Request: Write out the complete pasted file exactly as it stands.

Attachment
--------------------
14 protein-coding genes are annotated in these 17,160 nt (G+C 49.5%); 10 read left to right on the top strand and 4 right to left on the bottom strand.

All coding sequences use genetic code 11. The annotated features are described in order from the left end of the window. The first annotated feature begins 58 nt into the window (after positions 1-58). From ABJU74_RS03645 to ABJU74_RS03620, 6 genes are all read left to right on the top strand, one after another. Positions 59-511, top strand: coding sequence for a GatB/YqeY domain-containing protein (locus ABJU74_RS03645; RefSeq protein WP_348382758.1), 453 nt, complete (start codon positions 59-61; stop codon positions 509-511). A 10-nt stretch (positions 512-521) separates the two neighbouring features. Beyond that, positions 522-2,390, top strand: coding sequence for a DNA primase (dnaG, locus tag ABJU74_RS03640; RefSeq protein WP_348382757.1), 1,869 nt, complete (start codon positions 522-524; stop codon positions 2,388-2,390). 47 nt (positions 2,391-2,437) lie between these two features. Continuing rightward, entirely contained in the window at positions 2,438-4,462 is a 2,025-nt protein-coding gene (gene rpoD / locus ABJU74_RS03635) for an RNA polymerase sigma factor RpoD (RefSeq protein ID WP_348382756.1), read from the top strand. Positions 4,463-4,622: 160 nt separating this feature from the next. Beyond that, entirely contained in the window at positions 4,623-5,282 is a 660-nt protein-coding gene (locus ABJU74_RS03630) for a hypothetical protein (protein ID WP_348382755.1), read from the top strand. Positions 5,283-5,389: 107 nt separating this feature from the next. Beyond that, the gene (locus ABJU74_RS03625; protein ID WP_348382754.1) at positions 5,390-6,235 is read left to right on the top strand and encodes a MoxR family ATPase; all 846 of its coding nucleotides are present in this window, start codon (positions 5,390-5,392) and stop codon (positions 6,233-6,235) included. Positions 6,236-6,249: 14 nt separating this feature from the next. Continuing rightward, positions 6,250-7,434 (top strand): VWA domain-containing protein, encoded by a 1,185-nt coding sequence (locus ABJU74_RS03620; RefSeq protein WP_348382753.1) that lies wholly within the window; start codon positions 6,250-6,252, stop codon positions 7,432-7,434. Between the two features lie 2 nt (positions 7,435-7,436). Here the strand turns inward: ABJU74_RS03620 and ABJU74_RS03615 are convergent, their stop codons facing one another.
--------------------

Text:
14 protein-coding genes are annotated in these 17,160 nt (G+C 49.5%); 10 read left to right on the top strand and 4 right to left on the bottom strand.

All coding sequences use genetic code 11. The annotated features are described in order from the left end of the window. The first annotated feature begins 58 nt into the window (after positions 1-58). From ABJU74_RS03645 to ABJU74_RS03620, 6 genes are all read left to right on the top strand, one after another. Positions 59-511, top strand: coding sequence for a GatB/YqeY domain-containing protein (locus ABJU74_RS03645; RefSeq protein WP_348382758.1), 453 nt, complete (start codon positions 59-61; stop codon positions 509-511). A 10-nt stretch (positions 512-521) separates the two neighbouring features. Beyond that, positions 522-2,390, top strand: coding sequence for a DNA primase (dnaG, locus tag ABJU74_RS03640; RefSeq protein WP_348382757.1), 1,869 nt, complete (start codon positions 522-524; stop codon positions 2,388-2,390). 47 nt (positions 2,391-2,437) lie between these two features. Continuing rightward, entirely contained in the window at positions 2,438-4,462 is a 2,025-nt protein-coding gene (gene rpoD / locus ABJU74_RS03635) for an RNA polymerase sigma factor RpoD (RefSeq protein ID WP_348382756.1), read from the top strand. Positions 4,463-4,622: 160 nt separating this feature from the next. Beyond that, entirely contained in the window at positions 4,623-5,282 is a 660-nt protein-coding gene (locus ABJU74_RS03630) for a hypothetical protein (protein ID WP_348382755.1), read from the top strand. Positions 5,283-5,389: 107 nt separating this feature from the next. Beyond that, the gene (locus ABJU74_RS03625; protein ID WP_348382754.1) at positions 5,390-6,235 is read left to right on the top strand and encodes a MoxR family ATPase; all 846 of its coding nucleotides are present in this window, start codon (positions 5,390-5,392) and stop codon (positions 6,233-6,235) included. Positions 6,236-6,249: 14 nt separating this feature from the next. Continuing rightward, positions 6,250-7,434 (top strand): VWA domain-containing protein, encoded by a 1,185-nt coding sequence (locus ABJU74_RS03620; RefSeq protein WP_348382753.1) that lies wholly within the window; start codon positions 6,250-6,252, stop codon positions 7,432-7,434. Between the two features lie 2 nt (positions 7,435-7,436). Here the strand turns inward: ABJU74_RS03620 and ABJU74_RS03615 are convergent, their stop codons facing one another.